1. Keep Your Dog Hydrated

While it may seem obvious, it can be easy to overlook this one. Keeping your dog hydrated can be challenging on busy days when you and your pup are out playing and don’t remember to come in for a drink! 

However, hydration is crucial. Water makes up 60% of a dog’s body weight and, in general, dogs should drink from ½ to 1 ounce of water per pound of body weight each day. However, the amount necessary changes based on your dog’s size, activity level, age, and even whether their food is dry or contains some water in it.

Provide fresh water for your dog at all times, especially when you’re out and about in the summer. If your dog is exercising at the beach or on a hike, you may want to offer them ice cubes first to make sure they start slow and don’t get bloated from drinking too fast. 

Also, remember that dogs are messy drinkers. Measure more than you think they’ll need as some water will definitely end up on the ground. Puppies will also need special regulation to ensure they drink enough.

2. Offer Cold Treats

We all like a good serving of ice cream or a delicious popsicle in the summer months. Why should our dogs be any different? 

There are dog-safe ice creams available for purchase at many stores (or make your own). In addition, you can puree your dog’s favorite fruits and vegetables, pop them in ice cube trays, freeze them, and offer them throughout the day when it’s hot out!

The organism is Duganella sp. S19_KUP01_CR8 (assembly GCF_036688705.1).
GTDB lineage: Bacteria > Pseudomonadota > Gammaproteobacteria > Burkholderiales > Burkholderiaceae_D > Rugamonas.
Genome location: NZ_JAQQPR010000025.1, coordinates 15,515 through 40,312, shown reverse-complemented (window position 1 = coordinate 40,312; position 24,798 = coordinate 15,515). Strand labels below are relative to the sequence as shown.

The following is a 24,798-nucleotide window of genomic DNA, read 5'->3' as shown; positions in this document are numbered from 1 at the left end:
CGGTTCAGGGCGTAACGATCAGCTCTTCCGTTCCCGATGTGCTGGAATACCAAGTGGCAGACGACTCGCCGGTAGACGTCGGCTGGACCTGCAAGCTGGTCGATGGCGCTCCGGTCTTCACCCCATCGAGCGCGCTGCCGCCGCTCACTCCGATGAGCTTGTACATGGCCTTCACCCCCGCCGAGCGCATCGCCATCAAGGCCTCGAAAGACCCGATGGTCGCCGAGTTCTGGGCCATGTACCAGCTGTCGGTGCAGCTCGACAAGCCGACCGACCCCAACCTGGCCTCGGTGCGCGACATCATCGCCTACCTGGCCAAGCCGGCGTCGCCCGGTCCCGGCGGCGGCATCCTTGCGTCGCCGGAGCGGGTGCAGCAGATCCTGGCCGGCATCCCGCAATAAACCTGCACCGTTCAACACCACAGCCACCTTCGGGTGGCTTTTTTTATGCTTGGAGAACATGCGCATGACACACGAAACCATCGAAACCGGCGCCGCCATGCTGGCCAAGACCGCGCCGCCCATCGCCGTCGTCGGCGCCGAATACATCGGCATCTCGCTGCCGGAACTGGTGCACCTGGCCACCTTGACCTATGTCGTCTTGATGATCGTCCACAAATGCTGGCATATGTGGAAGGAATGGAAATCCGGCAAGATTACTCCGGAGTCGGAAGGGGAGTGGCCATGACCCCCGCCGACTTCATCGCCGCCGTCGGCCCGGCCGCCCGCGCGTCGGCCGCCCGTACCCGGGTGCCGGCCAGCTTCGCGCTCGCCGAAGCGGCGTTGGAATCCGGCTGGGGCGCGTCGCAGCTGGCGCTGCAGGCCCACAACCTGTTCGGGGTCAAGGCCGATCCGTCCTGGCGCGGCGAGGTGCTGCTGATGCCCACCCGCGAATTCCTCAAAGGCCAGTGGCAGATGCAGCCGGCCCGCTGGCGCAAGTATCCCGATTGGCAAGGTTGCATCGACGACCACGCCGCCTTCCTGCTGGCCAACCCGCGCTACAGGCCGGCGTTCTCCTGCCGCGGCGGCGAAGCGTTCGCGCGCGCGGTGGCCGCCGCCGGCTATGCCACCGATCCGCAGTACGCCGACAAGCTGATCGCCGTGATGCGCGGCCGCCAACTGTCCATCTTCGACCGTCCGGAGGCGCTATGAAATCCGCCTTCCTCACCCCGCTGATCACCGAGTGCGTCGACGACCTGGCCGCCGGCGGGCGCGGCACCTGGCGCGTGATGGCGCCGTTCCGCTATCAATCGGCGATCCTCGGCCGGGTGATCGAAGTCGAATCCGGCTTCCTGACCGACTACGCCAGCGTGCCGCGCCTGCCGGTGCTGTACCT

Other cold treat options include frozen kongs (fill them with yogurt, applesauce, peanut butter, or other treats if you want), frozen toys (pop their favorite toys in the freezer for a while!), and fruits or veggies frozen whole rather than pureed.

3. Provide Shade

It may seem obvious, but shade can be a huge help to your dog if they’re stuck outside for much of the day! It’s great if you have trees, but even so, you should provide more options such as umbrellas, patio covers, or specific dog shade covers for dog beds.

4. Offer a Dog Cooling Bed

Dogs tend to lay on the ground if not given another option, but the ground can sometimes be hot and leave your pup feeling uncomfortable. A great way to help your dog stay cold is to offer an elevated bed and/or one made to cool dogs down.